The most common way in which an arbitration clause is violated is if one of the parties seeks to file a lawsuit, disregarding the fact that they agreed to settle disputes through arbitration. By signing a contract which contains an arbitration clause, the parties forfeit their right to file a lawsuit with an arbitration clause. Doing so would constitute a violation.
In response to any papers that are served against them, the non violating party may be able to present the arbitration clause to the judge. If the arbitration clause is found to be valid, the judge may order the parties to pursue arbitration according to the instructions contained in the clause. In many cases, the parties agree that their contract rights and benefits will be terminated should they violate the arbitration clause by attempting to sue the other party.
What Are the Advantage and Disadvantages of an Arbitration Clause?
There are some notable advantages and disadvantages to including an arbitration clause in a contract. Arbitrations are generally faster and more efficient than going to court in order to resolve the dispute. This is because the process avoids courtroom procedures and is less technically involved. Additionally, arbitrations can be very flexible. What this means is that the parties can set up their own times in which to settle the dispute, rather than having the court give them specific dates to attend.
The disputing parties may also choose their own arbitrator. Doing so can help ensure that the arbitrator has more technical knowledge of the specific issue that they are disputing over. This would be in opposition to having a judge provide a ruling when they have no experience in either area.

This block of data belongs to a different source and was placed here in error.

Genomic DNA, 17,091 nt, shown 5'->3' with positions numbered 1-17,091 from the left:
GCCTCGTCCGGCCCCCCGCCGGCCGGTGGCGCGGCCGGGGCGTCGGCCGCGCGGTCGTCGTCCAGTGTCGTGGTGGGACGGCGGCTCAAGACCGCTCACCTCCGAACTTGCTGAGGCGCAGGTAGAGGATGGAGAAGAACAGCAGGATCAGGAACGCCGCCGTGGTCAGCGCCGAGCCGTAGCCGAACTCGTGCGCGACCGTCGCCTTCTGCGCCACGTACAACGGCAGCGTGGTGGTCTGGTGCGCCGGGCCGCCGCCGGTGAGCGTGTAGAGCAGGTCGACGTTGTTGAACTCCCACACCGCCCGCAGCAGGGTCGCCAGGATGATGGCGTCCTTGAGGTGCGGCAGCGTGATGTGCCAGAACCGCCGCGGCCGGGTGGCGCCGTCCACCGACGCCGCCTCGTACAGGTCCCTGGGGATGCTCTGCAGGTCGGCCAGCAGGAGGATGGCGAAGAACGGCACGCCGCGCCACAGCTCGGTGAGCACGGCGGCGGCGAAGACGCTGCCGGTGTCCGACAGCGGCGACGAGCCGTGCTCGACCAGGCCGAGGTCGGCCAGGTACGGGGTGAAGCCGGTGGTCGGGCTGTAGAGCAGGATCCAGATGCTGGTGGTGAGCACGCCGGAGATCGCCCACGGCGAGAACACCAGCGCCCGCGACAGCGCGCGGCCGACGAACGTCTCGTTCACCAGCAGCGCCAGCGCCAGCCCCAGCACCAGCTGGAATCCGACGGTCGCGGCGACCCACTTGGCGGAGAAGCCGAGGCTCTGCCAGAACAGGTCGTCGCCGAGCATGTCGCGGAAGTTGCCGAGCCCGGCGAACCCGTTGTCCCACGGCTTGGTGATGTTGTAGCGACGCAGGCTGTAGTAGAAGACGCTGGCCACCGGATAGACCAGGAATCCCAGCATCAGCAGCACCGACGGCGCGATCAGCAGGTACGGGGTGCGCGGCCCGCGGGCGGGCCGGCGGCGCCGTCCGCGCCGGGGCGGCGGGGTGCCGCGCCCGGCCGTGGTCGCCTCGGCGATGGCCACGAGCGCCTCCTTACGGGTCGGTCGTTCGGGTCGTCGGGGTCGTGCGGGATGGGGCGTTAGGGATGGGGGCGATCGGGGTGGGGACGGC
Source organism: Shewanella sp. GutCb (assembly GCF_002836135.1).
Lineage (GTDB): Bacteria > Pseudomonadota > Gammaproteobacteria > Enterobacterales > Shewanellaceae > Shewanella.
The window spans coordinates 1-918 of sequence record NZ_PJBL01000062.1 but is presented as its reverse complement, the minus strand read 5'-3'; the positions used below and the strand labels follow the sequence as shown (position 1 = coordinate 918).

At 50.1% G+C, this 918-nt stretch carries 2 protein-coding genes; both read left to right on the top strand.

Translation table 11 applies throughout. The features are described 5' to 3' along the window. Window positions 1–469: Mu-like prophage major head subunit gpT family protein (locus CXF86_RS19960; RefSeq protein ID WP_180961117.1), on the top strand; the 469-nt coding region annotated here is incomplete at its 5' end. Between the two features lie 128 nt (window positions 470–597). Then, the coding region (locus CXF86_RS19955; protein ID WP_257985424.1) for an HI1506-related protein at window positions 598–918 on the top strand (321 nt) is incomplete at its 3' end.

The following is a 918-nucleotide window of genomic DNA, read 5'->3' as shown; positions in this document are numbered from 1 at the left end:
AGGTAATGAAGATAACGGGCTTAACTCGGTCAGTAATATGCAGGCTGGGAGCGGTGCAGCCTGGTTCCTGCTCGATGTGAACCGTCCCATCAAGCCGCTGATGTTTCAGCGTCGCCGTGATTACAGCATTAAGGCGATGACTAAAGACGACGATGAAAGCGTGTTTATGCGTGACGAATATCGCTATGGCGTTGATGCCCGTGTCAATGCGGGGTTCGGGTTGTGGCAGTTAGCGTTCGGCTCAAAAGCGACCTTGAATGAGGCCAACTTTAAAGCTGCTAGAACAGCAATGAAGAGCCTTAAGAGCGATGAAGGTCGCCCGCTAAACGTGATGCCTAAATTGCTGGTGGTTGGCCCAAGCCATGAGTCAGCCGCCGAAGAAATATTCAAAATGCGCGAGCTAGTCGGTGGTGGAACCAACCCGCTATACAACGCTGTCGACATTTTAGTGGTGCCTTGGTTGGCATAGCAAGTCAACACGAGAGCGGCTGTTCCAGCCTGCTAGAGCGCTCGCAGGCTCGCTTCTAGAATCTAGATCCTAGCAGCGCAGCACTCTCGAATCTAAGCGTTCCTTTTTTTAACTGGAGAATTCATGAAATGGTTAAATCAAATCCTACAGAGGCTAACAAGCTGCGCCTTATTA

Although there are numerous advantages to the arbitration process, there are several disadvantages as well. The biggest disadvantage of arbitration is that once a ruling or determination has been made, the decision becomes final and binding. Unlike the court ruling, arbitration decisions cannot be appealed. The only way in which an arbitration decision can be appealed or set aside is if a party proves that the arbitrator was biased or unfair when making their decision. As a result, the arbitrator violated some type of public policy.
In addition, arbitration proceedings do not have an automatic discovery process in which the disputing parties are required to exchange information. Parties must agree to include a discovery requirement in their arbitration clause.
Who Can Be an Arbitrator?
Generally speaking, anyone may refer to themselves as an arbitrator. This is because there are no certifications or qualifications in order to provide arbitration services. It is common for many retired or former judges to hold themselves out as arbitrators.
The only general requirement is that both parties agree to the person they are choosing to arbitrate their dispute. However, the arbitrators traditionally chosen are experts in the business or field of law involved. In labor and employment law, there are professional arbitrators who have practiced arbitration for many years. As such, they have gained the confidence of other professionals.
An arbitration clause may specify qualifications of potential arbitrators. An example of this would be how reinsurance arbitration clauses typically require that the arbitrators be selected from among current or former officers of insurance companies. The best arbitrator source would be attorneys in your field who have used arbitration, and know about specific arbitrators. Additionally, there are alternative dispute resolution directories provided by many bar associations. The American Arbitration Association provides both a procedure and lists of arbitrators for various types of disputes, for a fee.
Should I Hire a Lawyer for Help with an Arbitration Clause?
Arbitration clauses generally require the assistance of a lawyer, especially when in terms of drafting and reviewing such clauses. You should consult with a skilled and knowledgeable contract lawyer if you need assistance regarding an arbitration clause.
An experienced and local contract attorney can review the arbitration clause and explain how it limits your rights. Additionally, an attorney can also represent you in court as needed.